13 MAR 2017: Half Moon, named after its crescent-shaped Sunset Beach, is a beloved old Jamaican property, first opened in 1954. Its storied visitors have included many celebrities, royalty, and heads of governments. No matter how good however, no resort can rest on its laurels and now Half Moon is posed to up its game even more with a culinary programme that takes full advantage of the earthly bounty that’s Jamaican.

Jamaica, I believe, has the potential to be the best in the Caribbean for cuisine. Its verdant countryside is teaming with life: huge bamboo groves, towering palms, fruit trees of all sorts and fields of agricultural crops. Fresh from the sea comes grouper, red snapper, lion fish, lobster and more. Cows, goats and chickens scurry about the yards and the farms.

The variety of vegetables and fruits – many exotic to the Canadian palate – is impressive. On the menu and buffets of Half Moon I found callaloo (green leafy vegetable resembling spinach), pak choi (leafy green from the cabbage family), ackee (Jamaica’s mild tasting yellow-hued national fruit), chocho (green vegetable of the squash family), breadfruit, soursop (tangy fruit of Annona muricata), cassava (made into bammy - a round flat bread), taro (both its edible root and leaves used in various ways), plantain, green banana and much more.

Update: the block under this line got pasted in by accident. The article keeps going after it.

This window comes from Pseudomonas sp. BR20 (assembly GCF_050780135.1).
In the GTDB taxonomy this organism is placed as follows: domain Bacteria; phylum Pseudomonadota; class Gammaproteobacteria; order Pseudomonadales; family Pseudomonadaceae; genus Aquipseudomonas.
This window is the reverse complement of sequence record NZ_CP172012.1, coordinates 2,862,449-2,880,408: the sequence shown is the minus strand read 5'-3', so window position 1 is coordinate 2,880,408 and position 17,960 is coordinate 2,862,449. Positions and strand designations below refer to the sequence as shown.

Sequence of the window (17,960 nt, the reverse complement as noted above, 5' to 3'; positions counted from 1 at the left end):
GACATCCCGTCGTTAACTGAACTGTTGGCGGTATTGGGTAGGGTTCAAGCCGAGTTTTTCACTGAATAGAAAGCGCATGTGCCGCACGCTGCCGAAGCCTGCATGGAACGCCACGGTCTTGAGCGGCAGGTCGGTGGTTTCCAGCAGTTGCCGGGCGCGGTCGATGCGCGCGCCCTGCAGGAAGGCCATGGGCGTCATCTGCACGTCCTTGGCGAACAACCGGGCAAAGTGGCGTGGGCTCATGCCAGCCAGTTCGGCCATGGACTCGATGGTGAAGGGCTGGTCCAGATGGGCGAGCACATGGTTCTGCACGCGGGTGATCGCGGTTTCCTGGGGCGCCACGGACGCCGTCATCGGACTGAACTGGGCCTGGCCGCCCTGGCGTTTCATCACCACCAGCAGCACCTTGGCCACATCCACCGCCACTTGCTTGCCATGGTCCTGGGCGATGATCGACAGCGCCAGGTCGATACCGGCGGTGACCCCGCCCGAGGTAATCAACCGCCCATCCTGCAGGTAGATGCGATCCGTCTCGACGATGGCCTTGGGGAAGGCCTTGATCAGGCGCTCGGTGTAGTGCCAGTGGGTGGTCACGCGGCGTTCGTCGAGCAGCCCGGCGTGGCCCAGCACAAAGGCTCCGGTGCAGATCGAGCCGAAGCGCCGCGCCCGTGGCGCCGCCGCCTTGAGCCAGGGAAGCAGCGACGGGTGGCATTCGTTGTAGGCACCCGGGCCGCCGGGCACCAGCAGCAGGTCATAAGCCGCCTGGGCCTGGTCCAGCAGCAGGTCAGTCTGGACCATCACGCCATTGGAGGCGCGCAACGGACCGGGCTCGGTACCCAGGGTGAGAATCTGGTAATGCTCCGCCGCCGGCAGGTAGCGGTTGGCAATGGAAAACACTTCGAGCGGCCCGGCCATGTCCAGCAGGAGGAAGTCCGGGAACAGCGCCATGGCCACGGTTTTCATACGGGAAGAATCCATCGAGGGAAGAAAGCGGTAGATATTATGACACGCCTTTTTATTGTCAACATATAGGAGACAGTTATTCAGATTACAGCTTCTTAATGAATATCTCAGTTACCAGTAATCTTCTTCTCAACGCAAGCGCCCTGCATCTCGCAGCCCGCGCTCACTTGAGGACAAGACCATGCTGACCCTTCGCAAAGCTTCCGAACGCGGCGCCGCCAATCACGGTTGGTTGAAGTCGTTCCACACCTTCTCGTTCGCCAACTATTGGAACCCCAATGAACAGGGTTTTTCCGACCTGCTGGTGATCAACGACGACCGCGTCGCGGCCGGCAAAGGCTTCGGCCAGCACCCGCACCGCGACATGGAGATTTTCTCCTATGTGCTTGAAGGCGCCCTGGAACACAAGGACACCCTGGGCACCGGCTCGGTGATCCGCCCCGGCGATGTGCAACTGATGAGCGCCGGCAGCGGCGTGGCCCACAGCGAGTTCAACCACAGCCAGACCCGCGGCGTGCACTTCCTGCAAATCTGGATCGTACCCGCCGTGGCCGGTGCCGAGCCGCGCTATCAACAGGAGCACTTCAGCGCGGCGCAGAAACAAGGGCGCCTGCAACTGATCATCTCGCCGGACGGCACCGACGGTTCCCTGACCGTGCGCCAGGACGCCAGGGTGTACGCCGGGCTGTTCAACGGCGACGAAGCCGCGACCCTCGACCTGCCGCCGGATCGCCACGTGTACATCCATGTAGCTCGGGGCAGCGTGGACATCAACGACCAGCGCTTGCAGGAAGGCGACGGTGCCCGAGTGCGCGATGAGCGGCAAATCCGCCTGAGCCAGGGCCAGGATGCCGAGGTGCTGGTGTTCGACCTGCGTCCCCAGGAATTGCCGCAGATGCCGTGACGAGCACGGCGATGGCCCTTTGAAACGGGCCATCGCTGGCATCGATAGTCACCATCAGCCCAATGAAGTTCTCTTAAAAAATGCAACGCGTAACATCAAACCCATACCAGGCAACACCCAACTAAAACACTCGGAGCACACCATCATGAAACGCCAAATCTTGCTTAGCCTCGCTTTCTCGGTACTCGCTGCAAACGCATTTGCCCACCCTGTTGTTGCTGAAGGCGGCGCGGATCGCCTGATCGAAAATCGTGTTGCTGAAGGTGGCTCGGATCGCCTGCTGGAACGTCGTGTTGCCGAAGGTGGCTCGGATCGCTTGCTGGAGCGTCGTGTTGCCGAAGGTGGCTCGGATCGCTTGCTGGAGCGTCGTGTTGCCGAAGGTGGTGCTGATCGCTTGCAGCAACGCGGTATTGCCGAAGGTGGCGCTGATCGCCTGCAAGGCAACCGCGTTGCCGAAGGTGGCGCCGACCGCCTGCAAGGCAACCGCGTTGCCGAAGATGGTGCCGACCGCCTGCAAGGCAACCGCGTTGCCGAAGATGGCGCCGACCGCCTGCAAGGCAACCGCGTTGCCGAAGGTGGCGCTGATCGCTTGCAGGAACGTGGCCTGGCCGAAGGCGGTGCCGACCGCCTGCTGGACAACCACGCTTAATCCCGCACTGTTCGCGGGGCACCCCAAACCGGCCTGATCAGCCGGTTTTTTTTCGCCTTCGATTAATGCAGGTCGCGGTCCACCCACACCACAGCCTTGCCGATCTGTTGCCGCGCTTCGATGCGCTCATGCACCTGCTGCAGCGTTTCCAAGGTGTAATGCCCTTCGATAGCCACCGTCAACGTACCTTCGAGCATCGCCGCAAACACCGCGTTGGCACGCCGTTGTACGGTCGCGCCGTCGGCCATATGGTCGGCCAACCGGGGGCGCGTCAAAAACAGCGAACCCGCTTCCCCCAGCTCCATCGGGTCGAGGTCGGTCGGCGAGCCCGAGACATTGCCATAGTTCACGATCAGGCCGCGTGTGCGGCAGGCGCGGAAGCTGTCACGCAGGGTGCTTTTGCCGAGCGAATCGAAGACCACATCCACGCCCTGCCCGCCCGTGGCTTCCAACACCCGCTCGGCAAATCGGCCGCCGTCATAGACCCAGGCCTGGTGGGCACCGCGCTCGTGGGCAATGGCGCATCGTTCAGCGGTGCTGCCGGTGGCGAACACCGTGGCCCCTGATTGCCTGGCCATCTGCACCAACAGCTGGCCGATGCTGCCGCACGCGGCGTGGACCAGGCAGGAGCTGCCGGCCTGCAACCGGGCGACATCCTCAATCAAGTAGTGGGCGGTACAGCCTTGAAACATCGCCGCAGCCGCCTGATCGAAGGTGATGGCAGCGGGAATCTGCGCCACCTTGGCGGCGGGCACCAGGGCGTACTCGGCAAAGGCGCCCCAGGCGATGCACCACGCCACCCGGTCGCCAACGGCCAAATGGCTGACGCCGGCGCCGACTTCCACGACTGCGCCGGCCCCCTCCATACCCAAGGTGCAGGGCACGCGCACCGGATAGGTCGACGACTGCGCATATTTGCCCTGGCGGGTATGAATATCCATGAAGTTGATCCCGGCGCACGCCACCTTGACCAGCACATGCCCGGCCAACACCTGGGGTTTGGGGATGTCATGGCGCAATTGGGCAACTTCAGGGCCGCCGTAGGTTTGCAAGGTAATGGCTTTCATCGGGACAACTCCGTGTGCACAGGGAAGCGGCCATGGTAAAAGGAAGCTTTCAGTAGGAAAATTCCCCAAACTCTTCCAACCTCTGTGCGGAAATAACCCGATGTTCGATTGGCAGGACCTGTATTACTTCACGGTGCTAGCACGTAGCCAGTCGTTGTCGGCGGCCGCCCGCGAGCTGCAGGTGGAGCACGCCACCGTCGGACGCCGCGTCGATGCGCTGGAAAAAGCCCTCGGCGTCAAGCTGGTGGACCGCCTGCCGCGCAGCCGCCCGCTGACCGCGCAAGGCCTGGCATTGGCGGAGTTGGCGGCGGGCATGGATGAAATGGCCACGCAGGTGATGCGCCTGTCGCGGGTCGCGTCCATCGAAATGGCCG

Last year the resort decided to go native with their turn-down treats and make them traditional Jamaican sweets. By my pillows each night there were two: either grater cake (a confection of grated coconut and sugar that’s boiled, hardened, cut into squares and dyed red on top), gizzada (a baked tiny pie with a firm crust filled with sweetened grated coconut) or cut cake (made from diced coconuts, sugar and spices boiled until set).

Now they are planning on even more farm to table style cooking, will be expanding their herb garden and are adding a whole new centralized facility for their baking and food preparation. Also in the works are a seafood restaurant and a new three meal a day eatery.

Things are cooking along well already. Christopher Golding, Chef De Cuisine at The Sugar Mill Restaurant noted they picked up the Jamaican Best Restaurant 2016 Award - for their third consecutive year. Located on the gentle slope overlooking the Half Moon Golf Course, The Sugar Mill has a romantic atmosphere with stoned walls and pitched high ceilings. Guests can dine by candlelight indoors, on the terrace overlooking the lush gardens, or near the dramatic centuries old waterwheel.

Chef Golding, a native of Kingston Jamaica, created a menu for the place that marries traditional recipes and techniques but still stays true to Jamaican cuisine using garden-fresh ingredients, including locally grown herbs and spices. Two of his signature dishes are coconut crusted local grouper in lemon butter sauce and a spectacular kebab of jerk sausage, pork, beef and shrimp that’s flamed with rum at the table. Wagu beef cooked on his charcoal-fueled Josper oven and grill is a real treat.